"We believe that those who conclude that little or nothing can be done about terrorist attacks on airlines are grievously wrong." Airport security is just one of a number of unresolved issues surrounding the bombing of the Boeing 747. And it may be years before all the legal and political issues are settled. As American, British and West German authorities continue to study evidence recovered from the more than 800 square miles of Scottish countryside over which plane debris was scattered, many of the families have retained aviation lawyers and filed lawsuits against Pan Am and the security firm it retained for its operations at Frankfurt, where Pan Am 103 originated.
Lee Kreindler, a Manhattan lawyer who represents 85 families of Pan
Am 103 passengers, and has been designated lead counsel in the case, said
he is seeking punitive damages for alleged security lapses, in addition
to compensatory damages. Although the disaster occurred in Britain, the
case involving the American carrier will be tried in federal court in Brooklyn.
Under the terms of the Warsaw Convention, an international pact governing
airline liability signed by the United States, an airline's insurers can
only be required to pay a maximum of $75,000 per passenger to the survivors.
According to Kreindler, U. S. courts in the past have refused to award punitive damages under the Warsaw Convention. But he says that he will argue that Pan Am's security was so lax in Frankfurt on the day Flight 103 took off that the penalty ceiling should be set aside so that punitive damages can be assessed.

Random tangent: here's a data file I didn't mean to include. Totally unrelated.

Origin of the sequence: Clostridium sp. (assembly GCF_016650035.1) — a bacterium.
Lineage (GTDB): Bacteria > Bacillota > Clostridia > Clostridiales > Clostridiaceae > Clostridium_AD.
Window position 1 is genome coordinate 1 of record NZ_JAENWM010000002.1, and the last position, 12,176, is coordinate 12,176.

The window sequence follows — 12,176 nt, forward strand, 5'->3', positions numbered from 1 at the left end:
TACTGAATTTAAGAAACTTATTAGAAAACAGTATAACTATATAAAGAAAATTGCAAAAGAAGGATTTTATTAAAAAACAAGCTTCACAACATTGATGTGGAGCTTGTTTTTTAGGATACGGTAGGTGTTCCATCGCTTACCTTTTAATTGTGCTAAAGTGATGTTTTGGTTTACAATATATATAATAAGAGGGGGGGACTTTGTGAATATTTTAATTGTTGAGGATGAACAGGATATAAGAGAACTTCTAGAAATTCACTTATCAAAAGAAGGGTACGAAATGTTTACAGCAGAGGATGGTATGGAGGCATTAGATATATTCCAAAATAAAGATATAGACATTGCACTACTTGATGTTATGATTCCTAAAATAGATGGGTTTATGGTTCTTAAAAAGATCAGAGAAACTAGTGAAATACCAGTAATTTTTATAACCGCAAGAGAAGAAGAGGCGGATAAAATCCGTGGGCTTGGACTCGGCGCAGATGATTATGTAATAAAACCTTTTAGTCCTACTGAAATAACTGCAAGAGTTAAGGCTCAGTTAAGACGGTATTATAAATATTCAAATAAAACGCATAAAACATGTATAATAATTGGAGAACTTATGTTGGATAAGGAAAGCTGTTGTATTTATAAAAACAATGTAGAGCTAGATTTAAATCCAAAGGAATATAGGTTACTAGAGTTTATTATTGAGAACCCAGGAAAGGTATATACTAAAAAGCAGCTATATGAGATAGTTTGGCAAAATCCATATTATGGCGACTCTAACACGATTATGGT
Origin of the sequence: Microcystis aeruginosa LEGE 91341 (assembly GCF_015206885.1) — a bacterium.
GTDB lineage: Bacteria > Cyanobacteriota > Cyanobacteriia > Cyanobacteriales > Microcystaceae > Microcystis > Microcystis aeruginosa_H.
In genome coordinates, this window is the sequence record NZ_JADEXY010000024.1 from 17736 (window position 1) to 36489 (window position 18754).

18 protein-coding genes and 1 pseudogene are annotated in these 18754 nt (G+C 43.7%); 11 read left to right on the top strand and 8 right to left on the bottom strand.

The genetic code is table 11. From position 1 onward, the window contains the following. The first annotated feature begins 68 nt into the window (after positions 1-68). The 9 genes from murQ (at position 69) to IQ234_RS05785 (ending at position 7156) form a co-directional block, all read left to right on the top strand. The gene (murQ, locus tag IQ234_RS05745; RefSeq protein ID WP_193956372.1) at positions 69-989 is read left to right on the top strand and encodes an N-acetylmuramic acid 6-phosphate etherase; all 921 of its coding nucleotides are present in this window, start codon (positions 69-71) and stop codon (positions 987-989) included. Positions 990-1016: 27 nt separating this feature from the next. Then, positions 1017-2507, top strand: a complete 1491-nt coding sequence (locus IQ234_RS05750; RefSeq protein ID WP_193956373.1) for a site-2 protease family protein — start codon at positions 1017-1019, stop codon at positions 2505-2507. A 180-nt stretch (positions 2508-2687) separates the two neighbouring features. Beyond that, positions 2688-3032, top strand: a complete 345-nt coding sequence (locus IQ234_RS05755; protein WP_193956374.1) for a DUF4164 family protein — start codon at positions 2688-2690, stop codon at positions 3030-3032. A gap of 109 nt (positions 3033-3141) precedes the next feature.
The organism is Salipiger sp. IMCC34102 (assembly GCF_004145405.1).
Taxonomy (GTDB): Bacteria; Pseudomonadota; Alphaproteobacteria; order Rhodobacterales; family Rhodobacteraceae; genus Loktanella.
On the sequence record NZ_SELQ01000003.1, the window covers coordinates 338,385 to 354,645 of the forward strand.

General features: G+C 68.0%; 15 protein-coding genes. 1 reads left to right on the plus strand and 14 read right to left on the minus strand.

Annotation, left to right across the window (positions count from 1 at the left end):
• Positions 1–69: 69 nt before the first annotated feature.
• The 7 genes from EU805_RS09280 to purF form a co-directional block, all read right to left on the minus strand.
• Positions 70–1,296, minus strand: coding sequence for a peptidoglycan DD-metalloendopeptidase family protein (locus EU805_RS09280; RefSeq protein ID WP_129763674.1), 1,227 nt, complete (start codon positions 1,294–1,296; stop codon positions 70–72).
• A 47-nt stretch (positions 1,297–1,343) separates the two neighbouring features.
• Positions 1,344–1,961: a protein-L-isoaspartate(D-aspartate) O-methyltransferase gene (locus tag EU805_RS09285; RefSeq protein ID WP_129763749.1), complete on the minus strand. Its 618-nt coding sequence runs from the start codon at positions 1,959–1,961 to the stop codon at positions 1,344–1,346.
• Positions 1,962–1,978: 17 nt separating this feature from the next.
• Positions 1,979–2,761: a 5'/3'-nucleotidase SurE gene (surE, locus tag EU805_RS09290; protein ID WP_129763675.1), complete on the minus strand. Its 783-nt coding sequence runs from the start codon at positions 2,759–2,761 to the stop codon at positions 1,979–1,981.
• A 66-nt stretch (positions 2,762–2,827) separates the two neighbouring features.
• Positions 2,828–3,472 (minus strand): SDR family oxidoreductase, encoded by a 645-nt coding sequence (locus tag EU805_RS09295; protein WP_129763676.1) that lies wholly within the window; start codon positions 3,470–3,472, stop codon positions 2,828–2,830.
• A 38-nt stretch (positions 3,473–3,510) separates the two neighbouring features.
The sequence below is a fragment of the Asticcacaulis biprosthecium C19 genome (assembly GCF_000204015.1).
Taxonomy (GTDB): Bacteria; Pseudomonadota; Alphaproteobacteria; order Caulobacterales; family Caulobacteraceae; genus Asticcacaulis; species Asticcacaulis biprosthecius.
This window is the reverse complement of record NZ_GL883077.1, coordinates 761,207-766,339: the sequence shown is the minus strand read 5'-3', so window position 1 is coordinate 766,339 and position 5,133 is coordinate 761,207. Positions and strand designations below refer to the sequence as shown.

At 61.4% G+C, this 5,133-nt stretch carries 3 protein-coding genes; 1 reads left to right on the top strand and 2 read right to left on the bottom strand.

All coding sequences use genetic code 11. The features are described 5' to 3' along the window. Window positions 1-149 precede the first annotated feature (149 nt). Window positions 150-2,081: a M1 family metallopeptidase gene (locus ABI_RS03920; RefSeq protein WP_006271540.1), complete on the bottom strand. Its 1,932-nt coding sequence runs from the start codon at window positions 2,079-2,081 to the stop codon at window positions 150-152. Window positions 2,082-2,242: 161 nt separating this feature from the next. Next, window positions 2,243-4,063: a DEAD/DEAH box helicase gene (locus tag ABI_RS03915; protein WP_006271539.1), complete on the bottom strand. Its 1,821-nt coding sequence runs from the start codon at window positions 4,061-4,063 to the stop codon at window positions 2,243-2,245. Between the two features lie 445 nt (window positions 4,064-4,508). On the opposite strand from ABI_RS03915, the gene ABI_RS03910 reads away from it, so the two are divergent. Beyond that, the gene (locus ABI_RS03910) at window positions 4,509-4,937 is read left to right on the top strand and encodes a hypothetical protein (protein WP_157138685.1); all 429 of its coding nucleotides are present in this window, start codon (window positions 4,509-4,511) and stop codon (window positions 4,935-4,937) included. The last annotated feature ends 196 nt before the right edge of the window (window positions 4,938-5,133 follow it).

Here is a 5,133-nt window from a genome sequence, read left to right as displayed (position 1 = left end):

THE airline faces possible fines as a result of inspections by FAA officials
of its Frankfurt operations in May and August. And in September, the FAA
levied $630,000 in penalties against the airline for alleged security violations
after the Lockerbie disaster, including alleged failures to fully screen
passengers on Flight 103. Pan Am officials argue that the FAA violations
are administrative problems, rather than substantive errors.
Meanwhile, the investigation continues into who planted the bomb. While investigators have recovered material from the jet that indicated the presence of the plastic explosive Semtex, some critical pieces of the bomb that would help identify the bombers, such as the detonator, have never been found.
Although no final determination has been reached, officials in Britain and the United States identify the leading suspect in the bombing as a Palestinian terrorist organization, the Popular Front for the Liberation of Palestine-General Command, which may have planted the bomb in retaliation for the shooting down of an Iranian airliner by a U. S. warship in the Persian Gulf in 1988. Peter Marks